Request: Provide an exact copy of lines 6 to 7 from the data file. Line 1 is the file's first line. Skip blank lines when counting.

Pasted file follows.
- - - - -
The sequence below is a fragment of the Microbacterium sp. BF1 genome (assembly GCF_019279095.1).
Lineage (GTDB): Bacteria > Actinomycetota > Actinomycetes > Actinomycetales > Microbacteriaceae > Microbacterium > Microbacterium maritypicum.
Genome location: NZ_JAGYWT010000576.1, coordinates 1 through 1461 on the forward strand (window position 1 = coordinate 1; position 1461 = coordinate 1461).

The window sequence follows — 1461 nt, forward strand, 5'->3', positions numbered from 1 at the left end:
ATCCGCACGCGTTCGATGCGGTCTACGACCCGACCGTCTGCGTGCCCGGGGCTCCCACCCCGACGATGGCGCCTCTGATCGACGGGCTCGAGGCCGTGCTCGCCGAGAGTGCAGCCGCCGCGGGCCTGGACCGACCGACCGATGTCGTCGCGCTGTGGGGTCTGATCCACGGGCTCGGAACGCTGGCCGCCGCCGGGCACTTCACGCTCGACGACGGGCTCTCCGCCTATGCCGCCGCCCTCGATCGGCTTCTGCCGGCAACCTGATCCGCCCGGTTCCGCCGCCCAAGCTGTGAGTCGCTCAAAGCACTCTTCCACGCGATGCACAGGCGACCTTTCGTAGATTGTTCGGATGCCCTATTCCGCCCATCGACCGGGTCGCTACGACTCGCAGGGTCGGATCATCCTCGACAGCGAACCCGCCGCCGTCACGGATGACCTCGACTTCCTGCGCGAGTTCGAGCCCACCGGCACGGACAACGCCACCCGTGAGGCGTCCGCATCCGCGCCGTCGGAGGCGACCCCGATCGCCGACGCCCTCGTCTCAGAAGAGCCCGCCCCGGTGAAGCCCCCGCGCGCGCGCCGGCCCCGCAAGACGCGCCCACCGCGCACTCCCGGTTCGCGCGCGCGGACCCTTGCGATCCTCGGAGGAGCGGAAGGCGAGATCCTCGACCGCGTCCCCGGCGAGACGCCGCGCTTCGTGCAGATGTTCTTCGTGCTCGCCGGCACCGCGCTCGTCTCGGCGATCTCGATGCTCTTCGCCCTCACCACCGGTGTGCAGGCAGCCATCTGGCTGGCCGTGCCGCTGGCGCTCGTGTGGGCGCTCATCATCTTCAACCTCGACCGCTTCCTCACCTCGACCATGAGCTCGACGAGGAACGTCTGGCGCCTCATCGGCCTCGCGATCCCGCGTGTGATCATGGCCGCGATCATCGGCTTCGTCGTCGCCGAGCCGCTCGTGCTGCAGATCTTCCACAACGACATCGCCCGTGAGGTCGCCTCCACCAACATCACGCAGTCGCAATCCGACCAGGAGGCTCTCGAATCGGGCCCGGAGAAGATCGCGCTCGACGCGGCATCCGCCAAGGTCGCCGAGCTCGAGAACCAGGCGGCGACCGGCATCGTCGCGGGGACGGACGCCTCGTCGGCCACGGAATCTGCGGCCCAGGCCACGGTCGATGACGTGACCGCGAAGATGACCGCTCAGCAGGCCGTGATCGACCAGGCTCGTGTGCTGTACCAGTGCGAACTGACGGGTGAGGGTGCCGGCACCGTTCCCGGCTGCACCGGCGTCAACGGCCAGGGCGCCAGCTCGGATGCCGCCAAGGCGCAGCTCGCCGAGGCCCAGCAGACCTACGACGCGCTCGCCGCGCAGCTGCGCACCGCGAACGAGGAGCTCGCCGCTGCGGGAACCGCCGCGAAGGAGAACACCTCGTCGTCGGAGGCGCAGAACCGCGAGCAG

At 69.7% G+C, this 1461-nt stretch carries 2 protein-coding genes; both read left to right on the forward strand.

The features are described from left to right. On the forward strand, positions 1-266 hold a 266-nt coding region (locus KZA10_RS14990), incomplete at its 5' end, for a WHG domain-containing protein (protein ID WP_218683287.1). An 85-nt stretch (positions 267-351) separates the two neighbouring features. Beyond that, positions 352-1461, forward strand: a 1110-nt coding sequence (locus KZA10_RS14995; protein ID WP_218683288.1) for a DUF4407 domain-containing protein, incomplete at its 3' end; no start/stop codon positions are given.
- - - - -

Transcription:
At 69.7% G+C, this 1461-nt stretch carries 2 protein-coding genes; both read left to right on the forward strand.

The features are described from left to right. On the forward strand, positions 1-266 hold a 266-nt coding region (locus KZA10_RS14990), incomplete at its 5' end, for a WHG domain-containing protein (protein ID WP_218683287.1). An 85-nt stretch (positions 267-351) separates the two neighbouring features. Beyond that, positions 352-1461, forward strand: a 1110-nt coding sequence (locus KZA10_RS14995; protein ID WP_218683288.1) for a DUF4407 domain-containing protein, incomplete at its 3' end; no start/stop codon positions are given.